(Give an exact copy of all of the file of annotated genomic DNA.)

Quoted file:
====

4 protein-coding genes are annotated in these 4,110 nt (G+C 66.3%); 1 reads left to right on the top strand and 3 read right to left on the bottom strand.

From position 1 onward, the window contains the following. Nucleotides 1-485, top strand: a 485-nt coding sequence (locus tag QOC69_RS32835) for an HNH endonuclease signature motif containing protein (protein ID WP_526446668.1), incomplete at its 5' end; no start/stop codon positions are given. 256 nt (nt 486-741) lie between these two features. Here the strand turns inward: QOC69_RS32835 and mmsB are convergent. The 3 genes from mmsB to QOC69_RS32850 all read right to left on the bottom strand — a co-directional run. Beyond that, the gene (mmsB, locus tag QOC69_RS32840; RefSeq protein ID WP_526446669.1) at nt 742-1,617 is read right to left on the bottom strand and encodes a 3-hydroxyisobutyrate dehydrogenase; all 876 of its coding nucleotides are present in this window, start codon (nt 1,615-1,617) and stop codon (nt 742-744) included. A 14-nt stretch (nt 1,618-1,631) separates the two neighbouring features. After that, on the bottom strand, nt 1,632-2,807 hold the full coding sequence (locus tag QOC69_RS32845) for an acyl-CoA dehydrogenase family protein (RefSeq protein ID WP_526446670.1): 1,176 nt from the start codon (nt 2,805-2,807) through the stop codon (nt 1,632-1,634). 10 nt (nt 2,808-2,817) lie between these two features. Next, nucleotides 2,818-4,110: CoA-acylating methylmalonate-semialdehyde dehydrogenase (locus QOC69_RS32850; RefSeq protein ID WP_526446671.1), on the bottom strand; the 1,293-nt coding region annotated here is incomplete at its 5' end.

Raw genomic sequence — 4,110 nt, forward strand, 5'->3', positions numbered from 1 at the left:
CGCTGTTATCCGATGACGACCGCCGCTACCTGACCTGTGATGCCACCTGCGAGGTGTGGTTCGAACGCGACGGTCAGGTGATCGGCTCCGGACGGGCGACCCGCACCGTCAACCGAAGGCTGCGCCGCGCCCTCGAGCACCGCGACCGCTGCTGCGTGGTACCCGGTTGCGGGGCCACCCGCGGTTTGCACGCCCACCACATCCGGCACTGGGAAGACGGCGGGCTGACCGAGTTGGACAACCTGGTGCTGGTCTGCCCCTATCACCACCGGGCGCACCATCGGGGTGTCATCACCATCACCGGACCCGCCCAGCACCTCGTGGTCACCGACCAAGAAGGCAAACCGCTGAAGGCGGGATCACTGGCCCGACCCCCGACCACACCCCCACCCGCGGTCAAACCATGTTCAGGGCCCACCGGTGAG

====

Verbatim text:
4 protein-coding genes are annotated in these 4,110 nt (G+C 66.3%); 1 reads left to right on the top strand and 3 read right to left on the bottom strand.

From position 1 onward, the window contains the following. Nucleotides 1-485, top strand: a 485-nt coding sequence (locus tag QOC69_RS32835) for an HNH endonuclease signature motif containing protein (protein ID WP_526446668.1), incomplete at its 5' end; no start/stop codon positions are given. 256 nt (nt 486-741) lie between these two features. Here the strand turns inward: QOC69_RS32835 and mmsB are convergent. The 3 genes from mmsB to QOC69_RS32850 all read right to left on the bottom strand — a co-directional run. Beyond that, the gene (mmsB, locus tag QOC69_RS32840; RefSeq protein ID WP_526446669.1) at nt 742-1,617 is read right to left on the bottom strand and encodes a 3-hydroxyisobutyrate dehydrogenase; all 876 of its coding nucleotides are present in this window, start codon (nt 1,615-1,617) and stop codon (nt 742-744) included. A 14-nt stretch (nt 1,618-1,631) separates the two neighbouring features. After that, on the bottom strand, nt 1,632-2,807 hold the full coding sequence (locus tag QOC69_RS32845) for an acyl-CoA dehydrogenase family protein (RefSeq protein ID WP_526446670.1): 1,176 nt from the start codon (nt 2,805-2,807) through the stop codon (nt 1,632-1,634). 10 nt (nt 2,808-2,817) lie between these two features. Next, nucleotides 2,818-4,110: CoA-acylating methylmalonate-semialdehyde dehydrogenase (locus QOC69_RS32850; RefSeq protein ID WP_526446671.1), on the bottom strand; the 1,293-nt coding region annotated here is incomplete at its 5' end.

Raw genomic sequence — 4,110 nt, forward strand, 5'->3', positions numbered from 1 at the left:
CGCTGTTATCCGATGACGACCGCCGCTACCTGACCTGTGATGCCACCTGCGAGGTGTGGTTCGAACGCGACGGTCAGGTGATCGGCTCCGGACGGGCGACCCGCACCGTCAACCGAAGGCTGCGCCGCGCCCTCGAGCACCGCGACCGCTGCTGCGTGGTACCCGGTTGCGGGGCCACCCGCGGTTTGCACGCCCACCACATCCGGCACTGGGAAGACGGCGGGCTGACCGAGTTGGACAACCTGGTGCTGGTCTGCCCCTATCACCACCGGGCGCACCATCGGGGTGTCATCACCATCACCGGACCCGCCCAGCACCTCGTGGTCACCGACCAAGAAGGCAAACCGCTGAAGGCGGGATCACTGGCCCGACCCCCGACCACACCCCCACCCGCGGTCAAACCATGTTCAGGGCCCACCGGTGAG